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Facebook reportedly gave tech giants access to users' private messages

20 December, 2018, 02:59 | Author: Melinda Barton
  • GettyFacebook CEO Mark Zuckerberg left and Netflix CEO Reed Hastings right

As traditional news outlets like The Times continue transitioning into digital media companies, this report raises alarming questions about their future relationship with tech giants like Facebook.

Facebook gave its corporate partners access to users' personal data for years as special arrangements, The New York Times reported late Tuesday night.

Facebook has already been called before lawmakers in the U.S. and elsewhere to defend its data policies since news broke this year on the misuse of personal data in 2016 by Cambridge Analytica, a British consultancy working on Donald Trump's campaign.

Facebook has also responded to the claims stating that companies were never given access to people's private data without their consent.

Some of the reported loopholes were more or less transparent to the end user, and may even have enabled fairer competition. One example of the access granted, per the Times: Facebook allowed companies like Amazon and Microsoft to access a user's email address via that user's friends. "They are never going to volunteer to do the right thing".

All in all, the deals ultimately benefited more than 150 companies, including tech businesses, online retailers, entertainment sites, automakers and media organizations.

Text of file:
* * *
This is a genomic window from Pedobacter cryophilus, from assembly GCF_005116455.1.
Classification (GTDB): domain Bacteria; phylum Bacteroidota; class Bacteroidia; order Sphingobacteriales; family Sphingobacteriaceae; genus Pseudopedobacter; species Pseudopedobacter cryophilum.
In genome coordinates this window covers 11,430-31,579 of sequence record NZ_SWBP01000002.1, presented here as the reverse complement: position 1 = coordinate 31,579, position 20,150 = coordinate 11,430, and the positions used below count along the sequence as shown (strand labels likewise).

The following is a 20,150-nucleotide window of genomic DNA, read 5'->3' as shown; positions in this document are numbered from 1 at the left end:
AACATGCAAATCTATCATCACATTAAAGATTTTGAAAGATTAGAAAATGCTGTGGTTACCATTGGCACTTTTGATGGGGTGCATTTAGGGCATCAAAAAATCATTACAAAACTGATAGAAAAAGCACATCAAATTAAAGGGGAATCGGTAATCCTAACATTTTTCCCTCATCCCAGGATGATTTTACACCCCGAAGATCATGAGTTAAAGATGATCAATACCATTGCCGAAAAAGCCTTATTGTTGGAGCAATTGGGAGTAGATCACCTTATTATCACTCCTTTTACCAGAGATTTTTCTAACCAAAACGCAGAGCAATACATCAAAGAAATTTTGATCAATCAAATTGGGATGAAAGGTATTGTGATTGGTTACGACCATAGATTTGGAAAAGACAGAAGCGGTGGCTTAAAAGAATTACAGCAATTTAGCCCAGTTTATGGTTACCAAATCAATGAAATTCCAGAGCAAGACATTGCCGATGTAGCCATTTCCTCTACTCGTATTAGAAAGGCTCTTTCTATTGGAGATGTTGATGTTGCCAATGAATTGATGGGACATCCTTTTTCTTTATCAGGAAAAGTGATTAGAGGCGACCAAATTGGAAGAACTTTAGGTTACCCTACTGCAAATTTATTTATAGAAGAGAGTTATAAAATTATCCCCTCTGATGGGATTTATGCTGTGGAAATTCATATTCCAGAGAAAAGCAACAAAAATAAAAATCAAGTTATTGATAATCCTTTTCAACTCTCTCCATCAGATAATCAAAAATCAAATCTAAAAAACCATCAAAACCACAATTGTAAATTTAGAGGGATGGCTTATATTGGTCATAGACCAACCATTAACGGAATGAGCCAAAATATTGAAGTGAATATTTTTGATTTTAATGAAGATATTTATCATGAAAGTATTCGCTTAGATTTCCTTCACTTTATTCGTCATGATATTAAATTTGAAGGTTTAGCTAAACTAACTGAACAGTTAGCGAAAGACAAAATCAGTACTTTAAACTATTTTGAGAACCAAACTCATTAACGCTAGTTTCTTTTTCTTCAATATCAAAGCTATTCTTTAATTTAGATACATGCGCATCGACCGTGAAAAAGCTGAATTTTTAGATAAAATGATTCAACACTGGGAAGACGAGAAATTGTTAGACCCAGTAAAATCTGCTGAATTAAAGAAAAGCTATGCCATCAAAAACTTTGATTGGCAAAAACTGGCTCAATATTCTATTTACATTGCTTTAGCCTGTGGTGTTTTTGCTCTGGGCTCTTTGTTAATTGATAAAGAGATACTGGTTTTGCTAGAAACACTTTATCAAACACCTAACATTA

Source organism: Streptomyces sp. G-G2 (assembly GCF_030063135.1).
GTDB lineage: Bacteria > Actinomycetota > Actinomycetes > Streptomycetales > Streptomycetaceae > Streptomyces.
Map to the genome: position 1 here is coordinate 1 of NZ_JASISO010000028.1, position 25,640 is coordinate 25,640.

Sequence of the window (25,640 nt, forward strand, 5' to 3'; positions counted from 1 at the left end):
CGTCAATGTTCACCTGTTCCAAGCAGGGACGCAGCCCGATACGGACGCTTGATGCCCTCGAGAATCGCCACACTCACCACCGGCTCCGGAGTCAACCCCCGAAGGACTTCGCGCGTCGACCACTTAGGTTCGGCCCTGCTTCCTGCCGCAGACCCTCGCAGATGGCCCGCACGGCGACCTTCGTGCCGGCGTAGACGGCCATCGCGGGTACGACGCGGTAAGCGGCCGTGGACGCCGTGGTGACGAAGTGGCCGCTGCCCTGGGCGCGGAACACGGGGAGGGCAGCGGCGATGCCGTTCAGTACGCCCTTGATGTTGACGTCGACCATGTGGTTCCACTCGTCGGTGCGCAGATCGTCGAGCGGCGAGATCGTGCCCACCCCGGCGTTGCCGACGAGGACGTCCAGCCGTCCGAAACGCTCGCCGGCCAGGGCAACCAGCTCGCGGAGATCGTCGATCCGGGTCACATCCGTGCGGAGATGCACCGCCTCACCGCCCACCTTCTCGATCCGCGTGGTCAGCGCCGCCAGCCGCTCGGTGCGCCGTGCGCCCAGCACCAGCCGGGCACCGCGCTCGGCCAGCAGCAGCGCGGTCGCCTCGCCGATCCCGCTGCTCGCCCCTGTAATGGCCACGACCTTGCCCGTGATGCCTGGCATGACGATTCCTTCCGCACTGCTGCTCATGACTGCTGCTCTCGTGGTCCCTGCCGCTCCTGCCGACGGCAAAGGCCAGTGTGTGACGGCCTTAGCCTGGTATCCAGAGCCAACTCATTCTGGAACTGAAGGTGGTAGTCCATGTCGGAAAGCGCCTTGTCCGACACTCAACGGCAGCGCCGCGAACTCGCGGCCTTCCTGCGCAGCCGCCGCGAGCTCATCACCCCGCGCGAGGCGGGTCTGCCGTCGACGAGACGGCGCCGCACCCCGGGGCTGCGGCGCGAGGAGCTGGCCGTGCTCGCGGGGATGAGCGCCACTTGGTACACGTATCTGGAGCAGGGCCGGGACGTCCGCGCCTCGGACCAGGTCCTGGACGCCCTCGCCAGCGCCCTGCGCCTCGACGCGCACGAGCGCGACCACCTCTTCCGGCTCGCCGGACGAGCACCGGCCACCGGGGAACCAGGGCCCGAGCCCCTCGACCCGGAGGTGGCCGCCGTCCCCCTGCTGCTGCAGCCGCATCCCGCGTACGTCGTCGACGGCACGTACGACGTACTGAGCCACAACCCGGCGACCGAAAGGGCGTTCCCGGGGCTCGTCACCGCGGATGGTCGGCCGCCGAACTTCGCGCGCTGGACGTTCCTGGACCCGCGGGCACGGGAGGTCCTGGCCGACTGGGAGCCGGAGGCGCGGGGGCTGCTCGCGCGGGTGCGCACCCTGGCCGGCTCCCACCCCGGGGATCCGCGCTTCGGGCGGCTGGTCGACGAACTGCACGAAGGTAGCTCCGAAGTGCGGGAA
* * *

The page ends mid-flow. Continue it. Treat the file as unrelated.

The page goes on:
A Facebook spokesperson told the Times it had not found any evidence the companies who had access to user data abused it in any way.

Other companies were quick to deny they were aware of, or used the special access.


According to the NYT, Bank of Canada brushed off the allegations, while Spotify and Netflix claimed they did not know of such broad powers in their hands. On their official Twitter account, Netflix US shared that they're not the type to slide into DMs. Amazon told CNN that its partnership is purely to ensure a smooth Facebook experience on its products, such as the Fire Tablet, and it "uses the information in accordance with its own privacy policy". The scale of the business these companies do with Facebook underpins the value of their relationship.

Facebook has encountered one scandal after another. "But people had to explicitly sign in to Facebook first to use a partner's messaging feature".

Some have speculated Facebook may opt to roll out a paid tier of service exempting users from data sharing. "This is just another form of selling".

Facebook is up to its neck in scandals around the world as regulators wake up to the danger posed by a social networking monopoly acting unilaterally to enrich itself at the expense of users' privacy.

But given how many people can not afford to delete their Facebook, we must stand up and collectively push back against this monopoly that deploys NSA-like spying powers in the name of crony capitalism.

'We shut down instant personalisation, which powered Bing's features, in 2014 and we wound down our partnerships with device and platform companies months ago, following an announcement in April, ' the company said. "Still, we recognise that we've needed tighter management over how partners and developers can access information using our APIs".

As noted by Alex Stamos, Facebook's former Chief Security Officer (CSO), Facebook's response "blends all kinds of different integrations and models into a bunch of prose".

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